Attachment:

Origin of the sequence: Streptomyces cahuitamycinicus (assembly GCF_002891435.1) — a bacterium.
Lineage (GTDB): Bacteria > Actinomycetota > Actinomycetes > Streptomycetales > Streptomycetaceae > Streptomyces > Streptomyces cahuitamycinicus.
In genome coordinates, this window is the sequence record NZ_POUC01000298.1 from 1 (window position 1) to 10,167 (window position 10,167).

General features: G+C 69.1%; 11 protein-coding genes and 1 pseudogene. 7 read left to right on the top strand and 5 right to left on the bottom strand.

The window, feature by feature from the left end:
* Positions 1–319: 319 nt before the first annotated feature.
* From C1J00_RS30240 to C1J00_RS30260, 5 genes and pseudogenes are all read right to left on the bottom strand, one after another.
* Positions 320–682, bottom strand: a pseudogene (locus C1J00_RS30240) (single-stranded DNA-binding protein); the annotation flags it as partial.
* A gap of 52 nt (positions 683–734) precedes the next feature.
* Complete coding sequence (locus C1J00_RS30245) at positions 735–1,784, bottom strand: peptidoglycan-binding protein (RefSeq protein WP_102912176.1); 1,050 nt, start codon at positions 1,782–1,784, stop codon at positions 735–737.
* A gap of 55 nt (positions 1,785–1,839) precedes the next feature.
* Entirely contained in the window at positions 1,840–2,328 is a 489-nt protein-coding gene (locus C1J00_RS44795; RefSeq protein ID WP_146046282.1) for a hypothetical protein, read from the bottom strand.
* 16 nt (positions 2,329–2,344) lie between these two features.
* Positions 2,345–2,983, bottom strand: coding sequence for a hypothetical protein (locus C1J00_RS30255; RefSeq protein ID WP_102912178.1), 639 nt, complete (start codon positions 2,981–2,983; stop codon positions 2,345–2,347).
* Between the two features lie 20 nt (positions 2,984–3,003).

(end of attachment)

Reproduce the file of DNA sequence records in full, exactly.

Origin of the sequence: Streptomyces cahuitamycinicus (assembly GCF_002891435.1) — a bacterium.
Lineage (GTDB): Bacteria > Actinomycetota > Actinomycetes > Streptomycetales > Streptomycetaceae > Streptomyces > Streptomyces cahuitamycinicus.
In genome coordinates, this window is the sequence record NZ_POUC01000298.1 from 1 (window position 1) to 10,167 (window position 10,167).

General features: G+C 69.1%; 11 protein-coding genes and 1 pseudogene. 7 read left to right on the top strand and 5 right to left on the bottom strand.

The window, feature by feature from the left end:
* Positions 1–319: 319 nt before the first annotated feature.
* From C1J00_RS30240 to C1J00_RS30260, 5 genes and pseudogenes are all read right to left on the bottom strand, one after another.
* Positions 320–682, bottom strand: a pseudogene (locus C1J00_RS30240) (single-stranded DNA-binding protein); the annotation flags it as partial.
* A gap of 52 nt (positions 683–734) precedes the next feature.
* Complete coding sequence (locus C1J00_RS30245) at positions 735–1,784, bottom strand: peptidoglycan-binding protein (RefSeq protein WP_102912176.1); 1,050 nt, start codon at positions 1,782–1,784, stop codon at positions 735–737.
* A gap of 55 nt (positions 1,785–1,839) precedes the next feature.
* Entirely contained in the window at positions 1,840–2,328 is a 489-nt protein-coding gene (locus C1J00_RS44795; RefSeq protein ID WP_146046282.1) for a hypothetical protein, read from the bottom strand.
* 16 nt (positions 2,329–2,344) lie between these two features.
* Positions 2,345–2,983, bottom strand: coding sequence for a hypothetical protein (locus C1J00_RS30255; RefSeq protein ID WP_102912178.1), 639 nt, complete (start codon positions 2,981–2,983; stop codon positions 2,345–2,347).
* Between the two features lie 20 nt (positions 2,984–3,003).